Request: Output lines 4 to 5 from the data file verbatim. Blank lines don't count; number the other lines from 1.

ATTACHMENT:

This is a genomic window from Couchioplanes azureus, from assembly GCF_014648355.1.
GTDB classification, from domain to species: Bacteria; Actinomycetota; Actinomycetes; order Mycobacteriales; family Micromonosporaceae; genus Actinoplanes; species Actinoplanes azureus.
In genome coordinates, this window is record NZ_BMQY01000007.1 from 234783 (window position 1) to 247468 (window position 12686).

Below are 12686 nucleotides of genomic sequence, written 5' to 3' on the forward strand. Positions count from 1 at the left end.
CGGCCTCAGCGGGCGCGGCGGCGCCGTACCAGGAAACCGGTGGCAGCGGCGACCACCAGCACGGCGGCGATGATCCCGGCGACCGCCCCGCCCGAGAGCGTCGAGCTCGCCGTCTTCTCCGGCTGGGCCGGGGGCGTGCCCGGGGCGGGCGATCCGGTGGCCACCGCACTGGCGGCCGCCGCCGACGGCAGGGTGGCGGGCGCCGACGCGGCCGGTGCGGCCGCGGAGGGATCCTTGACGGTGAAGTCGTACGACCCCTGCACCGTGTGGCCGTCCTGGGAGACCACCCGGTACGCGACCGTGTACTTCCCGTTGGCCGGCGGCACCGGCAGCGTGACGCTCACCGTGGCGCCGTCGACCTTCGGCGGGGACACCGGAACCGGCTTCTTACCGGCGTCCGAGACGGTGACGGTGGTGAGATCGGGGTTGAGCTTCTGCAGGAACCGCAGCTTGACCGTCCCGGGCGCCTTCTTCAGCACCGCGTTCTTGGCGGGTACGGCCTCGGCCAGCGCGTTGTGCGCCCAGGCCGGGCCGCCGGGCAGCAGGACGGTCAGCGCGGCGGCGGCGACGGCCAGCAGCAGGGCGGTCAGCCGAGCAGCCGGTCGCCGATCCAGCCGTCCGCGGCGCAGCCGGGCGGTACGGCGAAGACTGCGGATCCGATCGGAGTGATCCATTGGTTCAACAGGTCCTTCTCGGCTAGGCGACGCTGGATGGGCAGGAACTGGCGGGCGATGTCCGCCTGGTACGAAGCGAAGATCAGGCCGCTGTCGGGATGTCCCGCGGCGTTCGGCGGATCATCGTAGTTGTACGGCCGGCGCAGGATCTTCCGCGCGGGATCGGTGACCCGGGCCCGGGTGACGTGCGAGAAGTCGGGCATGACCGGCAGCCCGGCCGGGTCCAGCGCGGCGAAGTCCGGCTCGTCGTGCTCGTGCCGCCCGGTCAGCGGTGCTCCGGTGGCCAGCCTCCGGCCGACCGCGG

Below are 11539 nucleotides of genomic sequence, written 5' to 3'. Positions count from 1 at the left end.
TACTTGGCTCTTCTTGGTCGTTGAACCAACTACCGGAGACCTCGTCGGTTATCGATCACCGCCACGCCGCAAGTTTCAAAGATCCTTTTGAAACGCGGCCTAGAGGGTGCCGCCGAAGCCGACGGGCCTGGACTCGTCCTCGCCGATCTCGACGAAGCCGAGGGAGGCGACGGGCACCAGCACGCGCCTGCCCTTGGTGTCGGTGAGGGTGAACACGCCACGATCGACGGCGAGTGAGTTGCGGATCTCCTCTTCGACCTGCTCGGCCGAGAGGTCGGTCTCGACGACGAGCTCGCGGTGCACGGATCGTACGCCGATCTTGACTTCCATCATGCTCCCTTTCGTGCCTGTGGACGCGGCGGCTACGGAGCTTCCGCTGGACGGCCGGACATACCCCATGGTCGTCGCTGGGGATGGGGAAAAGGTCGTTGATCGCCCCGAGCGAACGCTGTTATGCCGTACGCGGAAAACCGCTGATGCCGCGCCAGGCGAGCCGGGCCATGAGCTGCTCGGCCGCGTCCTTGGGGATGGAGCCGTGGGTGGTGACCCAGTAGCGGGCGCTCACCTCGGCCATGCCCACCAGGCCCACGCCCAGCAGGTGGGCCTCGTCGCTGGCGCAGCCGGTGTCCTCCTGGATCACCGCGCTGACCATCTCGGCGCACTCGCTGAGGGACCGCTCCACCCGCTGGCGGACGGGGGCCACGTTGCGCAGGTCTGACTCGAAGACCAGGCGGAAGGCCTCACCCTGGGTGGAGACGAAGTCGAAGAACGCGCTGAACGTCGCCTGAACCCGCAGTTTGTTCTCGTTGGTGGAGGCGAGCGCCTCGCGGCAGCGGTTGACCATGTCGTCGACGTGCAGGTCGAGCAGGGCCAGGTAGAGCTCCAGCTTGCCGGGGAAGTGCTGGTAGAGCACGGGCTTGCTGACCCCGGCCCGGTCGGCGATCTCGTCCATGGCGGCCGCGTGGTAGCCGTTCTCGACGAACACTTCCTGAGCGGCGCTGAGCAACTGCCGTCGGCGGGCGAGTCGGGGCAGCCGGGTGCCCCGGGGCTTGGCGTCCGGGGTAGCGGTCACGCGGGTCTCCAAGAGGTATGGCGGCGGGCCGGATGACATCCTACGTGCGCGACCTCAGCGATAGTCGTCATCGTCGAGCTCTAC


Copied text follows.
Below are 12686 nucleotides of genomic sequence, written 5' to 3' on the forward strand. Positions count from 1 at the left end.
CGGCCTCAGCGGGCGCGGCGGCGCCGTACCAGGAAACCGGTGGCAGCGGCGACCACCAGCACGGCGGCGATGATCCCGGCGACCGCCCCGCCCGAGAGCGTCGAGCTCGCCGTCTTCTCCGGCTGGGCCGGGGGCGTGCCCGGGGCGGGCGATCCGGTGGCCACCGCACTGGCGGCCGCCGCCGACGGCAGGGTGGCGGGCGCCGACGCGGCCGGTGCGGCCGCGGAGGGATCCTTGACGGTGAAGTCGTACGACCCCTGCACCGTGTGGCCGTCCTGGGAGACCACCCGGTACGCGACCGTGTACTTCCCGTTGGCCGGCGGCACCGGCAGCGTGACGCTCACCGTGGCGCCGTCGACCTTCGGCGGGGACACCGGAACCGGCTTCTTACCGGCGTCCGAGACGGTGACGGTGGTGAGATCGGGGTTGAGCTTCTGCAGGAACCGCAGCTTGACCGTCCCGGGCGCCTTCTTCAGCACCGCGTTCTTGGCGGGTACGGCCTCGGCCAGCGCGTTGTGCGCCCAGGCCGGGCCGCCGGGCAGCAGGACGGTCAGCGCGGCGGCGGCGACGGCCAGCAGCAGGGCGGTCAGCCGAGCAGCCGGTCGCCGATCCAGCCGTCCGCGGCGCAGCCGGGCGGTACGGCGAAGACTGCGGATCCGATCGGAGTGATCCATTGGTTCAACAGGTCCTTCTCGGCTAGGCGACGCTGGATGGGCAGGAACTGGCGGGCGATGTCCGCCTGGTACGAAGCGAAGATCAGGCCGCTGTCGGGATGTCCCGCGGCGTTCGGCGGATCATCGTAGTTGTACGGCCGGCGCAGGATCTTCCGCGCGGGATCGGTGACCCGGGCCCGGGTGACGTGCGAGAAGTCGGGCATGACCGGCAGCCCGGCCGGGTCCAGCGCGGCGAAGTCCGGCTCGTCGTGCTCGTGCCGCCCGGTCAGCGGTGCTCCGGTGGCCAGCCTCCGGCCGACCGCGG